Saturday, April 29, 2006

Mendoza, Argentina (3 days)

Taking a night bus to Mendoza proved to be a very bad idea since we had to go through customs at 2am. The dark landscape teased us with tall snow-capped mountains under a clear starry sky, the full moon lighting the snow. The highest peak in South America, Aconcagua at 6960m (1000m higher than Kilimanjaro), is within these mountains, so you can just imagine the drama of the mountainscape in this area. The customs building was a strange dome that was very cold due to its isolated location- seemed straight out of a James Bond flick.

Arrived in Mendoza at a most ridiculous time of 5am. We got a cab to take us to the hostel where we had a reservation for the next night- of course they weren´t welcoming. The night guy let us in, but had no free beds (we already knew before arriving in Mendoza that it was fully booked for the Easter long weekend). We sat in a smoky front room with him for a while before I moved to a padded bench that was in a tiny outdoor courtyard in the middle of the hostel. Some guy offered Ali his bed since he wasn´t using it. I woke up once feeling light rain on my face (oh the joys of backpacking!), then snuggled back into my sleeping bag, exhausted. A tap on the shoulder a while later was Byron, our fellow British Columbian friend from Kelowna who we first met in Ushuaia and later in El Calafate. Ali got up and we all cooked breakfast together- crepes with fruit, sugar, fresh squeezed lemon juice and yoghurt. It was really delicious.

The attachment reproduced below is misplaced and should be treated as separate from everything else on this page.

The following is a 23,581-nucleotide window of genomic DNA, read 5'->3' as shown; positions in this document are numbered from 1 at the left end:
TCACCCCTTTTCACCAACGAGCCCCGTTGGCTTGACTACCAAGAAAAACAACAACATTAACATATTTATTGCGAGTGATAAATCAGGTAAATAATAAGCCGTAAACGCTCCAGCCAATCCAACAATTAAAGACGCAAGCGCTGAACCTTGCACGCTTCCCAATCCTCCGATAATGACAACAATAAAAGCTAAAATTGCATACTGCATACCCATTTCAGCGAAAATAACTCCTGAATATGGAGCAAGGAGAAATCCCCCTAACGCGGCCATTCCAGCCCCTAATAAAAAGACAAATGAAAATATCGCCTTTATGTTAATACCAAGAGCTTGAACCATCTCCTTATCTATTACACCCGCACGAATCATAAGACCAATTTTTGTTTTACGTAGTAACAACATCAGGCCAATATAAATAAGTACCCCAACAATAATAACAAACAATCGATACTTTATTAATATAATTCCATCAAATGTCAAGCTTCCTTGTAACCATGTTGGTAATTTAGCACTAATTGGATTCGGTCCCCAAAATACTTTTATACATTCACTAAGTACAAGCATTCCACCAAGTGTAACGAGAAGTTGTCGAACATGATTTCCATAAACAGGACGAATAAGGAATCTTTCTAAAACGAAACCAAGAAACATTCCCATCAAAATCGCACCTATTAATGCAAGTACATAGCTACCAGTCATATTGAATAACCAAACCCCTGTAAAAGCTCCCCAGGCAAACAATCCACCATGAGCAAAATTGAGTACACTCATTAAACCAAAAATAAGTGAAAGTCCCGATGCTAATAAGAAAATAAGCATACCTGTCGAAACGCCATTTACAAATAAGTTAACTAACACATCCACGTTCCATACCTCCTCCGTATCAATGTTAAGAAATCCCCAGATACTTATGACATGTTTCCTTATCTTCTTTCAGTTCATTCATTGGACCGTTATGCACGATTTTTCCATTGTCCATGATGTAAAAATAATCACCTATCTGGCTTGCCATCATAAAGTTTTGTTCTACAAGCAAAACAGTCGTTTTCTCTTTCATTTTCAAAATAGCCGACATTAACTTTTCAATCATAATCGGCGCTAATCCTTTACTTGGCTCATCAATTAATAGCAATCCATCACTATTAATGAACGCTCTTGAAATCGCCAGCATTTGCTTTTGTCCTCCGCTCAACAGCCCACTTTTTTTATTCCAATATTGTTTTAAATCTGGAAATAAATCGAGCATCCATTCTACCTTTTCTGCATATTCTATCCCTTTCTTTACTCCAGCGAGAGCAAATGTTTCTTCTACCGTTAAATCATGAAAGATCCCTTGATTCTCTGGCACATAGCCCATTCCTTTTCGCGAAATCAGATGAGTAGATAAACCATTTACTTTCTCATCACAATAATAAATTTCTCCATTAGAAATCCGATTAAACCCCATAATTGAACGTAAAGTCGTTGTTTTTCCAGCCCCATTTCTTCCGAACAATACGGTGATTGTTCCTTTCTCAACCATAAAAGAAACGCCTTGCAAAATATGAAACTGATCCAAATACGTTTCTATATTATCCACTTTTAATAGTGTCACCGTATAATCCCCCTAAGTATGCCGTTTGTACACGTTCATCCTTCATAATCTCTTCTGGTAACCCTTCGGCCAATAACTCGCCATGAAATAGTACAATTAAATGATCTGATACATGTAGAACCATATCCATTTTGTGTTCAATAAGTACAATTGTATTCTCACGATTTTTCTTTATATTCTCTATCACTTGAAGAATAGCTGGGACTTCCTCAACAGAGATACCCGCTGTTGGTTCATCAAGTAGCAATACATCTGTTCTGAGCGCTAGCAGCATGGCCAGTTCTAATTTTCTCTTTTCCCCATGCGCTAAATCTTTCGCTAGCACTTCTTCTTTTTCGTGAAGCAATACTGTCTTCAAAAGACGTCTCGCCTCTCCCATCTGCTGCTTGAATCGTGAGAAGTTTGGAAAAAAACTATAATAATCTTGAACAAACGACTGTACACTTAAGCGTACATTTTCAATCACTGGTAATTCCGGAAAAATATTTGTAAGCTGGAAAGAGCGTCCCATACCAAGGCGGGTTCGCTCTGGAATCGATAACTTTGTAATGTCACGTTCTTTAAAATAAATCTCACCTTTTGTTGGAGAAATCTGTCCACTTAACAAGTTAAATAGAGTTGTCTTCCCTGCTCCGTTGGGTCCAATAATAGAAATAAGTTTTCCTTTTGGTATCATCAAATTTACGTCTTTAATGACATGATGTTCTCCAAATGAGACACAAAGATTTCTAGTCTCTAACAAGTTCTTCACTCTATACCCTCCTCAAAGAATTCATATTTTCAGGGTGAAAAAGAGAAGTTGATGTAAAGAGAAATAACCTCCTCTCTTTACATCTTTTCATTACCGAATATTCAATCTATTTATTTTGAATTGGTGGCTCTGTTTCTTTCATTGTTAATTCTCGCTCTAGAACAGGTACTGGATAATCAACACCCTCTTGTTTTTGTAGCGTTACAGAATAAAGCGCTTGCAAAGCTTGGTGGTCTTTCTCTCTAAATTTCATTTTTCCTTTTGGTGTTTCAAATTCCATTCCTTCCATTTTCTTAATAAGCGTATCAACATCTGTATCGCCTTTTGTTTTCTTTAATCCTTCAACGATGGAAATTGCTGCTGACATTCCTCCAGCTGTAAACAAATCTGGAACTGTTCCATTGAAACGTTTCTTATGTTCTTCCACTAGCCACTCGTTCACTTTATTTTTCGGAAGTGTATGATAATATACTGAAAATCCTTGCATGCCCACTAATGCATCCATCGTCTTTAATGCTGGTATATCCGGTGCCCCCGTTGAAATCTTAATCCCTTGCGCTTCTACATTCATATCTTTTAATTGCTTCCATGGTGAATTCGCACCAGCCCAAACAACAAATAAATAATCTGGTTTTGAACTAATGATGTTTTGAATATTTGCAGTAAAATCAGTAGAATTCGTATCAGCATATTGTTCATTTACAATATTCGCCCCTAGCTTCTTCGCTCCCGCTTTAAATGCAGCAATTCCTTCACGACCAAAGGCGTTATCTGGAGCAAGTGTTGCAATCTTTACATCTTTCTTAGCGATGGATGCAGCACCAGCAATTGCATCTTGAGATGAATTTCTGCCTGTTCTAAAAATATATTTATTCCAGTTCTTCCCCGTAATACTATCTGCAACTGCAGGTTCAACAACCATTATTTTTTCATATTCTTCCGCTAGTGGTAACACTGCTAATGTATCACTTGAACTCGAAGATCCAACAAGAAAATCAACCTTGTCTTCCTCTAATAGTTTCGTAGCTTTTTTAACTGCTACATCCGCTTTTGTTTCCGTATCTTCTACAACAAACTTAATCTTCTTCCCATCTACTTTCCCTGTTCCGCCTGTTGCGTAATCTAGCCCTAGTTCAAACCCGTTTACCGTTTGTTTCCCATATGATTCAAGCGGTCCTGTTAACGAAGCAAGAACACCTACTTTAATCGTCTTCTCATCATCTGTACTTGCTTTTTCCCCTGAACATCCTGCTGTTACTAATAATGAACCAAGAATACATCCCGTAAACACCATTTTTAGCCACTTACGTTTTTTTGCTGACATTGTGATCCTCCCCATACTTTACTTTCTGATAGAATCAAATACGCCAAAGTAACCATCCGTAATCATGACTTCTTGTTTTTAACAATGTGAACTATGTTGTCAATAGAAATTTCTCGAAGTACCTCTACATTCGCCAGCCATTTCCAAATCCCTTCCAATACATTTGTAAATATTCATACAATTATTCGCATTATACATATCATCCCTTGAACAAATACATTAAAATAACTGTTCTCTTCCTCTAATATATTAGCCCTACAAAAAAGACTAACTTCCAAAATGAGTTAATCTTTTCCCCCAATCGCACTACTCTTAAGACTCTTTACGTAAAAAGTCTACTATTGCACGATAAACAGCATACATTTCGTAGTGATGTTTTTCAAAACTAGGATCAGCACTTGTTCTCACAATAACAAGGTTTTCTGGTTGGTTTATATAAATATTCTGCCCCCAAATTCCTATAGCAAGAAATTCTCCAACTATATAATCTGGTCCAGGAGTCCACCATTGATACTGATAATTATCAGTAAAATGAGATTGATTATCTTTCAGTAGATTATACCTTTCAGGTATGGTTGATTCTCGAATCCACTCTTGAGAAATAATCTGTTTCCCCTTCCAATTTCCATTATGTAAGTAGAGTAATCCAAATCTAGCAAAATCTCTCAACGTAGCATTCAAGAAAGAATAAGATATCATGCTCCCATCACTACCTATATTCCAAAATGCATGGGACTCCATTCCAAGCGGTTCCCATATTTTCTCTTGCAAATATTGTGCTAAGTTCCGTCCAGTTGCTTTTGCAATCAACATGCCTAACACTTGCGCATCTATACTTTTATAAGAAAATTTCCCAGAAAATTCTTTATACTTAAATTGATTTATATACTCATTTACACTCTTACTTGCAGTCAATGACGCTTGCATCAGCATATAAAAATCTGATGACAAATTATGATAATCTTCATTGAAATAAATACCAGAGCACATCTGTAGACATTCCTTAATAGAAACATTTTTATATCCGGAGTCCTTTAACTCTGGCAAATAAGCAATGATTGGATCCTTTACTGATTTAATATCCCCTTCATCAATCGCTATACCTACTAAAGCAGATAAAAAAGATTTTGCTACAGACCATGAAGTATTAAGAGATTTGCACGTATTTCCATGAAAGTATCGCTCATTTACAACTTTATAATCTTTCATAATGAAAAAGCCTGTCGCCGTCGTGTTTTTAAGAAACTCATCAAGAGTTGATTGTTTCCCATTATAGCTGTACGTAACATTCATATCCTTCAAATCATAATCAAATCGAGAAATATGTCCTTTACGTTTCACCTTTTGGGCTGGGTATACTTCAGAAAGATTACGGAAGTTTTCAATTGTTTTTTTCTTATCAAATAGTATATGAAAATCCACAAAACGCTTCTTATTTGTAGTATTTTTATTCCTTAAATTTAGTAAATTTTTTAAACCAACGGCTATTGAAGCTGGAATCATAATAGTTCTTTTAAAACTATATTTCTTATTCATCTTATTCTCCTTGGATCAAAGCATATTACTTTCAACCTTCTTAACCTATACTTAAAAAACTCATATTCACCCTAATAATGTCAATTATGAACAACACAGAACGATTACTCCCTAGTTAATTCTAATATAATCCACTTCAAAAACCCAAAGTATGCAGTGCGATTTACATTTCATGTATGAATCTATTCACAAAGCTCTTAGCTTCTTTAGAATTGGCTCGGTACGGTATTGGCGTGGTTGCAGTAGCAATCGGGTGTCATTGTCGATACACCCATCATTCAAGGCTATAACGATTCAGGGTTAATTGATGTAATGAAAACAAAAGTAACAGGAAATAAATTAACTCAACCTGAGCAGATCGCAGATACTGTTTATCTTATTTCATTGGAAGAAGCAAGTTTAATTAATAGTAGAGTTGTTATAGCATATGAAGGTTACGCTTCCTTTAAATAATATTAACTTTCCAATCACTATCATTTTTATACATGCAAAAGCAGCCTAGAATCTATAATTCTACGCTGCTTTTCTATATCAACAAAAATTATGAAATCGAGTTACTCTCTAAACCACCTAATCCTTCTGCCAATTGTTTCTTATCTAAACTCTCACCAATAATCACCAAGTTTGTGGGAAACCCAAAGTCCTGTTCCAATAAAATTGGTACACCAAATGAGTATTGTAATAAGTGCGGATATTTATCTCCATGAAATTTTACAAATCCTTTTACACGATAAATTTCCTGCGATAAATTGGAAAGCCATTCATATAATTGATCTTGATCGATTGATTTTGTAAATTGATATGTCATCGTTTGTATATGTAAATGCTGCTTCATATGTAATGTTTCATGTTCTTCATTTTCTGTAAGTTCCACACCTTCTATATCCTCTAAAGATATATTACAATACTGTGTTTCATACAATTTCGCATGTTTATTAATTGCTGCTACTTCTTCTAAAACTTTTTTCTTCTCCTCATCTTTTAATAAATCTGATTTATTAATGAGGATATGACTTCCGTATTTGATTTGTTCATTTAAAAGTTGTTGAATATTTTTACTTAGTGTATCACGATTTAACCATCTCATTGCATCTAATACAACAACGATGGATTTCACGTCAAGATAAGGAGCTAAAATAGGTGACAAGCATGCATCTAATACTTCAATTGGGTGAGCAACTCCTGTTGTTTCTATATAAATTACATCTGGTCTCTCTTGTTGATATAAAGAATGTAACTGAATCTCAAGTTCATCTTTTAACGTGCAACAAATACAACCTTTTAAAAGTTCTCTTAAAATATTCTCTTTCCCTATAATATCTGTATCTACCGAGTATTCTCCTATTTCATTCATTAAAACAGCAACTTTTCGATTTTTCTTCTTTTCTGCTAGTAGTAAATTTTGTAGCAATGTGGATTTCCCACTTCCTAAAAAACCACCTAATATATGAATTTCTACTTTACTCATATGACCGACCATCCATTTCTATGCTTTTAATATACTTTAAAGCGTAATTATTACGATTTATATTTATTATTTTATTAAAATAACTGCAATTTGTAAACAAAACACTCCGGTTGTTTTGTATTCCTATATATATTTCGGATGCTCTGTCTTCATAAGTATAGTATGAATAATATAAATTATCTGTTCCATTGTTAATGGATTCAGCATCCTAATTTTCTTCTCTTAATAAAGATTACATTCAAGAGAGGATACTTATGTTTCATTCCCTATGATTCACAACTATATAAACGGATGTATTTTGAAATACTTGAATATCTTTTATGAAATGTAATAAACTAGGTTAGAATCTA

Byron had plans to go shopping at a mall, so we joined him (our first mall of the trip). We had ´real´coffee and were generally dazzled by the size, poscheness and vague familiarity of being in a mall. Outside reality set in quickly as young boys tried to help escort us to cabs for change. We went back to the hostel and walked to Byron`s preferred hostel, partly owned by a Canadian, where we had a reservation for the following night. We signed up for an asado there that night, which is an Argentinian institution- the big meat cook-up over an open fire. Went to an internet cafe and quickly emailed Sylvia from Madrid and Mary and Brian from L.A. (but really from Calgary), who I knew were all in town, but didn´t expect they`d show on such short couple-hour notice via email. They all did! Was fun reunion. First we drank in the bar, then had a wine tasting, and then the asado with a large amount of backpackers at a big long table. Was lots of fun. We all decided to try to go for a day hike out of town the next day even though we had no planned desination. Agreed to meet at a plaza at 10am. This night I went to bed while Ali went out with Byron and others to drink and dance some more. She came home very late sans camera which went missing on the dance floor to her great dismay.